Crisis and the Everyday in Postsocialist Moscow
Publication Year: 2009
In this ethnography of postsocialist Moscow in the late 1990s, Olga Shevchenko draws on interviews with a cross-section of Muscovites to describe how people made sense of the acute uncertainties of everyday life, and the new identities and competencies that emerged in response to these challenges. Ranging from consumption to daily rhetoric, and from urban geography to health care, this study illuminates the relationship between crisis and normality and adds a new dimension to the debates about postsocialist culture and politics.
Published by: Indiana University Press
Expressions of gratitude, as Simmel reminds us, always leave an aftertaste of inadequacy. No matter how much one appreciates a favor, there is always one thing that remains impossible to reciprocate: the good will and spontaneity that went into the initial act of kindness. ...
1. Introduction: Living on a Volcano
In the mornings, Lina’s bedroom serves as a playroom for her granddaughter. In the evenings, it becomes a living room. This is where she and her husband receive guests, socialize, watch TV. Sitting in this modestly furnished room with a view onto a quiet Moscow yard, its hostess, a fifty- five-year-old retired chemical engineer ...
2. How the Crisis of Socialism Became a Postsocialist Crisis
As is the case with the worlds we all inhabit, the first postsocialist decade was shaped by developments of many decades, indeed centuries, that preceded it. But the turning point that many Russians recognized as particularly critical to the shaping of their present situation occurred in the mid-1980s. Mikhail Gorbachev’s initiatives, ...
3. A State of Emergency: The Lived Experience of Postsocialist Decline
As one might expect, the face of crisis in everyday life differed markedly from its description on the pages of the printed media. Of course, some points of similarity remained. To start with the most signifi cant, the label of “crisis” was used widely to describe a variety of diverse phenomena whether of a macro-social ...
4. The Routinization of Crisis, or On the Permanence of Temporary Conditions
One objection to taking the notion of postsocialist crisis in good faith could be the fact that in the course of the 1990s, this notion was applied simply too broadly to be useful. To an extent, this criticism is accurate. After all, not only was krizis a term of choice for describing one’s immediate experiences, but it structured the very logic of assessing ...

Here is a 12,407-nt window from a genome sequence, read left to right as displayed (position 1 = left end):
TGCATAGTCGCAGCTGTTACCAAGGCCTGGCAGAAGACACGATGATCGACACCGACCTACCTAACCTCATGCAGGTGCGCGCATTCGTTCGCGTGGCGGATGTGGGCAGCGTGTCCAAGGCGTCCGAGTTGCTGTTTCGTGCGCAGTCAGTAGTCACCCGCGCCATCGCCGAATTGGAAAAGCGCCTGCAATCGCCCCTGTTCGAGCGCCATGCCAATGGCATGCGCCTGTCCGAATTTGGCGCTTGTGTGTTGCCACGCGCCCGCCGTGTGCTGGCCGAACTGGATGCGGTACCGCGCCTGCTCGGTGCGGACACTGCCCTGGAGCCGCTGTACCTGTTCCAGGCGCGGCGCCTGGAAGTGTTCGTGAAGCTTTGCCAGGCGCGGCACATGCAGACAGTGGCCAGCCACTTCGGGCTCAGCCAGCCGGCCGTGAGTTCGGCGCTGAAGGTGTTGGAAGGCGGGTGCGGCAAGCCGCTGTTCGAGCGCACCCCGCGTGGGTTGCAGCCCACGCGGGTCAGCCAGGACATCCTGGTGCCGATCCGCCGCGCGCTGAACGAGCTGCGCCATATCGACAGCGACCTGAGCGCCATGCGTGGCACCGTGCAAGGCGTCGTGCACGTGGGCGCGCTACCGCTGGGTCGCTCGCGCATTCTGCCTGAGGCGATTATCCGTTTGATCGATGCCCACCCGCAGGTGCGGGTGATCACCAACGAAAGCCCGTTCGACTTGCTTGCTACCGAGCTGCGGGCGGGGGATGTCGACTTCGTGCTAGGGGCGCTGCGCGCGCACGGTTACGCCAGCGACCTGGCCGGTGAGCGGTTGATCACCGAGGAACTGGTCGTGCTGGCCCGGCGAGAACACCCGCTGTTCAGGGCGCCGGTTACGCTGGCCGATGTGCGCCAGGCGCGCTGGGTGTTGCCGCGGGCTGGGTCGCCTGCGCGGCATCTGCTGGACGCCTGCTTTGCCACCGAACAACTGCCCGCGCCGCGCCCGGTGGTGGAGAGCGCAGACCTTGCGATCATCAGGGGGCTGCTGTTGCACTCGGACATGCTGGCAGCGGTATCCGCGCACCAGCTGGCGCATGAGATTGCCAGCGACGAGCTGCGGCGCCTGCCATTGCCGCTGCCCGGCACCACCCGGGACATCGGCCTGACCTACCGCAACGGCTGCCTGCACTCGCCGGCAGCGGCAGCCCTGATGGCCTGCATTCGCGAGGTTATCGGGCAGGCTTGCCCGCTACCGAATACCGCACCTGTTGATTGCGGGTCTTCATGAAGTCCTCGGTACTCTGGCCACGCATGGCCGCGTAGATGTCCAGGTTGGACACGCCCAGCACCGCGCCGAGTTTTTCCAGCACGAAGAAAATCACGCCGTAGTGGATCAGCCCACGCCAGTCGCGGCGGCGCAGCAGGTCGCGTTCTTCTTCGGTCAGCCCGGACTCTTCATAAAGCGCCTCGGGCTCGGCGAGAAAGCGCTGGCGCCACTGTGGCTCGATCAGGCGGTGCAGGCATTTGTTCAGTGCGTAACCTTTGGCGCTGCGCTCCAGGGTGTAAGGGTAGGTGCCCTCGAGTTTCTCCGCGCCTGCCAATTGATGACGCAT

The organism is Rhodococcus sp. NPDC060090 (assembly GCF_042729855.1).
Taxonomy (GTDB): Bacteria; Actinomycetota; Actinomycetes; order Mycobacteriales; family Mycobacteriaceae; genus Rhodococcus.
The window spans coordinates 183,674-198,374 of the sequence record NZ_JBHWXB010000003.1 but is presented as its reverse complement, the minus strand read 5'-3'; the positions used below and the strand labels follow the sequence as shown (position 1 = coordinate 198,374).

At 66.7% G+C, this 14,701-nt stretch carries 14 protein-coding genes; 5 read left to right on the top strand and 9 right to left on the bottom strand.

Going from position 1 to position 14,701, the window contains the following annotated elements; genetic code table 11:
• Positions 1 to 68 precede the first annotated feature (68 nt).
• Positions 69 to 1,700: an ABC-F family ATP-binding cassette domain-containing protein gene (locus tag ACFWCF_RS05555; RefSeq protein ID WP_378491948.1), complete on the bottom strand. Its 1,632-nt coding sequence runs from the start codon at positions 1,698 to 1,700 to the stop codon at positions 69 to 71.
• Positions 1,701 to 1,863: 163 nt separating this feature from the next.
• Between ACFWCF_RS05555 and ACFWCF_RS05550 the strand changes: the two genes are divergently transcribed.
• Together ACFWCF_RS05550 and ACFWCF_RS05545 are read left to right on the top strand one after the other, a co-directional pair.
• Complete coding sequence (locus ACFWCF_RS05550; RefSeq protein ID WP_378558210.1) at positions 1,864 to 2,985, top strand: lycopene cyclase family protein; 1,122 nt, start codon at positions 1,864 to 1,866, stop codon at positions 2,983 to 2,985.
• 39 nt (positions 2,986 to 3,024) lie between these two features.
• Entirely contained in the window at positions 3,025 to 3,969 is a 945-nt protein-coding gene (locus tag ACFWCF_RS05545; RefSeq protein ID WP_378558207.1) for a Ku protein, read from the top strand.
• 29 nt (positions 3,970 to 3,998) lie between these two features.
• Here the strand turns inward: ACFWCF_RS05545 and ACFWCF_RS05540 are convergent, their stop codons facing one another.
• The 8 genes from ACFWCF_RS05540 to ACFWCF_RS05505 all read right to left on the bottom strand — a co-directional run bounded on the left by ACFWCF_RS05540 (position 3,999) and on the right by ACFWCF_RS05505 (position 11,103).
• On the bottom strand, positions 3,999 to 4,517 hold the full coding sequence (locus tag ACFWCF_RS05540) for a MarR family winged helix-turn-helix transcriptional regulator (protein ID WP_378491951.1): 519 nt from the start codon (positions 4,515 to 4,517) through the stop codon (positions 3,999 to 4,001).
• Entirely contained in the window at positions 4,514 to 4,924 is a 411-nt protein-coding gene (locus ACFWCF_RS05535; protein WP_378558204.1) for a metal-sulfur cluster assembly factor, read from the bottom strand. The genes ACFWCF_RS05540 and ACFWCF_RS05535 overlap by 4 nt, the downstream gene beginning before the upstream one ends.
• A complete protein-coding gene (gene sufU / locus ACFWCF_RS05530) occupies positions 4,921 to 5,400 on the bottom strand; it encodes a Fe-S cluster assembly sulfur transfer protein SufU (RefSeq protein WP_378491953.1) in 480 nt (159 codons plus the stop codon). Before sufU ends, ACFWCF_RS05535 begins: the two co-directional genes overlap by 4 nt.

5. Permanent Crisis, Durable Goods
To this point we have pursued a description of the total crisis framework in terms of rhetoric, but we should certainly not dismiss it as “just rhetoric.” The manner in which people discussed and imagined the postsocialist situation mattered deeply. For one, it provided the context in which the need to think and speak of oneself ...
6. Building Autonomy in Everyday Life
Household appliances were not the only means enlisted in the project of constructing a cocoon of security around the household. A variety of practices from realms as disparate as consumption, health behaviors, informal exchanges, and everyday rituals all provided venues through which the uncertainty of the postsocialist condition ...
7. What Changes When Life Stands Still
When one talks of coping or adapting, the assumption is that needs and infrastructural deficiencies precede the actual adaptive responses and define the form that they take. But there is every reason to look at what is usually classified as adaptation in a less teleological fashion. While many postsocialist behaviors, indeed, ...
This book is based on conversations that took place in the late 1990s, and now, ten years later, this period seems both near and distant. It is near because it has not been too long since my last interview was done; as I know from follow-up phone calls and occasional meetings with some of my contacts, most of them are in the same line of work, ...
Appendix 1. Methodology
Appendix 2. List of Respondents
Appendix 3. List of Interviewed Experts
Appendix 4. Discussion Topics
Page Count: 256
Illustrations: 9 b&w photos
Publication Year: 2009
OCLC Number: 648273691
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